A Sailboat to Go


April 2014

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FC-16 folding sailboat. Image: Regattable.com

In New York City to visit a young woman he had recently met, Anthony DiMare wondered what he should take her to do. Sailing seemed great until he looked at the rental rates. “I don’t know many people who could have afforded it,” he says. “I thought to myself, ‘If only I could just bring a sailboat with me…’”

And that led to working on the FC-16, a boat being designed to fit in two suitcases, hoping to make a person of limited means an unlimited sailor.

“There are inflatables but they don’t offer the performance aspect,” says the Syracuse mechanical engineering major. “I decided to make it with the concept of kayaks with rigid holes and carbon fiber beams—make it a sailboat you could afford, fold up and take anywhere.”

Durable and Lighter

The goal, he says, is to keep the cost between $3,000-$6,000 and even be able to store it under a bed when not traveling with it. According to DiMare, it was modeled after a Hobie 16—it’s 16 feet long, a beam with a width of 8 feet, a mast height of 22 feet and 115 square feet of sailing—105 for the main sail and a jib sail of 10 square feet.” The hulls right now are made of Tegris by Milliken, which he describes as a “type of plastic composite.” He’s also envisioning a second model at around $20,000 that can carry more people.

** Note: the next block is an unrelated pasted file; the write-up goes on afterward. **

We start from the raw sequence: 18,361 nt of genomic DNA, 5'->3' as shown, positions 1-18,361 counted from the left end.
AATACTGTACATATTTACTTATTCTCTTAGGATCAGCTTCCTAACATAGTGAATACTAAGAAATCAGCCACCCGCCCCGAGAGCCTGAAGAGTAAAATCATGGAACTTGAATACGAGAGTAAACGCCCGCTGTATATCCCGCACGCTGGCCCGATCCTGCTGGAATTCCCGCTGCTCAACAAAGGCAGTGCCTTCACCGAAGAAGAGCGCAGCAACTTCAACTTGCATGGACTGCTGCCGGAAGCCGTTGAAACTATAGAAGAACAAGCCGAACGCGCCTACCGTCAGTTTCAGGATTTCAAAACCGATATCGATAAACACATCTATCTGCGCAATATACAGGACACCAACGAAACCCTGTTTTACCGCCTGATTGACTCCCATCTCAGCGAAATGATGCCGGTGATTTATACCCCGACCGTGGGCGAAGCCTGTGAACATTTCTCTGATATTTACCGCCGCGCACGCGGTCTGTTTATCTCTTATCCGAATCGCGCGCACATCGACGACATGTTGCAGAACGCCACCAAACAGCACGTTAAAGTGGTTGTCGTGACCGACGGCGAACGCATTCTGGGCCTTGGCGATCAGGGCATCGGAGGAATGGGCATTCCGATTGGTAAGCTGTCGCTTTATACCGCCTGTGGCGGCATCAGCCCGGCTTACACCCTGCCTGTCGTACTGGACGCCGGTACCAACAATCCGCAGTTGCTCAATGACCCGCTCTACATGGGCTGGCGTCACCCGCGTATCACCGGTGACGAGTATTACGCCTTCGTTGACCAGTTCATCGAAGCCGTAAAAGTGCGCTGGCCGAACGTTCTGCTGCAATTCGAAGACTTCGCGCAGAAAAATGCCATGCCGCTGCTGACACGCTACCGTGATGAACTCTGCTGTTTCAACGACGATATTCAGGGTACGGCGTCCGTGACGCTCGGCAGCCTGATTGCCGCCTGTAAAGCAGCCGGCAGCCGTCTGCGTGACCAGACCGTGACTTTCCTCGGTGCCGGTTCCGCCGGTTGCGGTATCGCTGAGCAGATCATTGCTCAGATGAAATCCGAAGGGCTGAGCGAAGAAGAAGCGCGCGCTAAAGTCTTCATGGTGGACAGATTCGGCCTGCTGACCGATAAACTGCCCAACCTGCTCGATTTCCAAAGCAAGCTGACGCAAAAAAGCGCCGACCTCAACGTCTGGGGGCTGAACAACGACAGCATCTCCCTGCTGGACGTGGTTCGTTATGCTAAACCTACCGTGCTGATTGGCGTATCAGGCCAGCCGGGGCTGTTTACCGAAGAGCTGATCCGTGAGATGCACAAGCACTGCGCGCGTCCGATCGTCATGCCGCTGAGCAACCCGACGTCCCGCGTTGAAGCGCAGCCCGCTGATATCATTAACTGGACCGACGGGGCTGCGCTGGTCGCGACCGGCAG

The entire sailboat fits into two large suitcases. Image: Regattable.com

The rigging is also different. “The current way most boats deal with rigging is through stainless steel cables which can bend,” he says. “They’re heavy and generally a pain. We went with Dyneema. It’s a polymer with extremely low stretch. It mimics stainless steel and is able to last longer and be more durable. The only downside is that it’s plastic rope so it’s easier to cut.”

Mass Manufacturing

The alpha prototype is heavier than he wants at 225 pounds but he is shooting for 150 for mass manufacturing. When building the prototype, the biggest barrier other than the price might have been finding the time.  “I did a lot of the design work at my off campus house in Syracuse,” he says. “I went to 3M to find adhesives to test materials together, looked at the molds, it’s fun but challenging, especially when you have a course load to keep up with."

Having learned to sail at Boy Scout camp and making extra money during high school at the local boat house, DiMare relishes the chance to use what he learned from his maintenance work on a fleet of 14 sailboats and 150 kayaks. In addition, his product development internship at Allen Medical Systems, which had him working on patient positioning systems for surgical beds, also helped build his skill set for this undertaking. “It was terrific to find a way to stay involved with boats,” he says. “And at least I could work on my project and, when I was done, just store it in my room. How many boat designers can say that?”

Eric Butterman is an independent writer.

I could work on my project and, when I was done, just store it in my room. How many boat designers can say that?

Anthony DiMare,
Mechanical Engineering Student,
Syracuse University

 
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